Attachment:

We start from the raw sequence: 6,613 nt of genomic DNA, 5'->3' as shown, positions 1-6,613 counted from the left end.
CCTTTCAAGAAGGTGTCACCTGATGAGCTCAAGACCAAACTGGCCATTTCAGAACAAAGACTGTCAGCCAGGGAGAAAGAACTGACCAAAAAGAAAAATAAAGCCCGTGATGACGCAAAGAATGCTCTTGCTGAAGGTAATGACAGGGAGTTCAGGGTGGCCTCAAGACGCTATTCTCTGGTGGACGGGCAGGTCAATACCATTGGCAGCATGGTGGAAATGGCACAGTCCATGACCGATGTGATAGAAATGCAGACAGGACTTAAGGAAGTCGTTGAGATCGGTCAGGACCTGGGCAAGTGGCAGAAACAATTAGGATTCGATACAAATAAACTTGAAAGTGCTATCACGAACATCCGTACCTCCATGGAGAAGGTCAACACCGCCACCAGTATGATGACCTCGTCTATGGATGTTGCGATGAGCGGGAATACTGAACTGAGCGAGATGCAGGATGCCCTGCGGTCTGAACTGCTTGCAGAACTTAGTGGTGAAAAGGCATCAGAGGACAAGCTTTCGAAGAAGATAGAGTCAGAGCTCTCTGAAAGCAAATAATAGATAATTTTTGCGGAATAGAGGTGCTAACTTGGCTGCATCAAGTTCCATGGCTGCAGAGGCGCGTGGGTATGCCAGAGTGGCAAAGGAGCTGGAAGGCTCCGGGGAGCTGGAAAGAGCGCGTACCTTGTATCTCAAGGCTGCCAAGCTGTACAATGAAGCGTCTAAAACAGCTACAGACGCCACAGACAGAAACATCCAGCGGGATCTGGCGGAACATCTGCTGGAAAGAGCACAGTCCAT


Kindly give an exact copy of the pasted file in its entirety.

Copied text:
We start from the raw sequence: 6,613 nt of genomic DNA, 5'->3' as shown, positions 1-6,613 counted from the left end.
CCTTTCAAGAAGGTGTCACCTGATGAGCTCAAGACCAAACTGGCCATTTCAGAACAAAGACTGTCAGCCAGGGAGAAAGAACTGACCAAAAAGAAAAATAAAGCCCGTGATGACGCAAAGAATGCTCTTGCTGAAGGTAATGACAGGGAGTTCAGGGTGGCCTCAAGACGCTATTCTCTGGTGGACGGGCAGGTCAATACCATTGGCAGCATGGTGGAAATGGCACAGTCCATGACCGATGTGATAGAAATGCAGACAGGACTTAAGGAAGTCGTTGAGATCGGTCAGGACCTGGGCAAGTGGCAGAAACAATTAGGATTCGATACAAATAAACTTGAAAGTGCTATCACGAACATCCGTACCTCCATGGAGAAGGTCAACACCGCCACCAGTATGATGACCTCGTCTATGGATGTTGCGATGAGCGGGAATACTGAACTGAGCGAGATGCAGGATGCCCTGCGGTCTGAACTGCTTGCAGAACTTAGTGGTGAAAAGGCATCAGAGGACAAGCTTTCGAAGAAGATAGAGTCAGAGCTCTCTGAAAGCAAATAATAGATAATTTTTGCGGAATAGAGGTGCTAACTTGGCTGCATCAAGTTCCATGGCTGCAGAGGCGCGTGGGTATGCCAGAGTGGCAAAGGAGCTGGAAGGCTCCGGGGAGCTGGAAAGAGCGCGTACCTTGTATCTCAAGGCTGCCAAGCTGTACAATGAAGCGTCTAAAACAGCTACAGACGCCACAGACAGAAACATCCAGCGGGATCTGGCGGAACATCTGCTGGAAAGAGCACAGTCCAT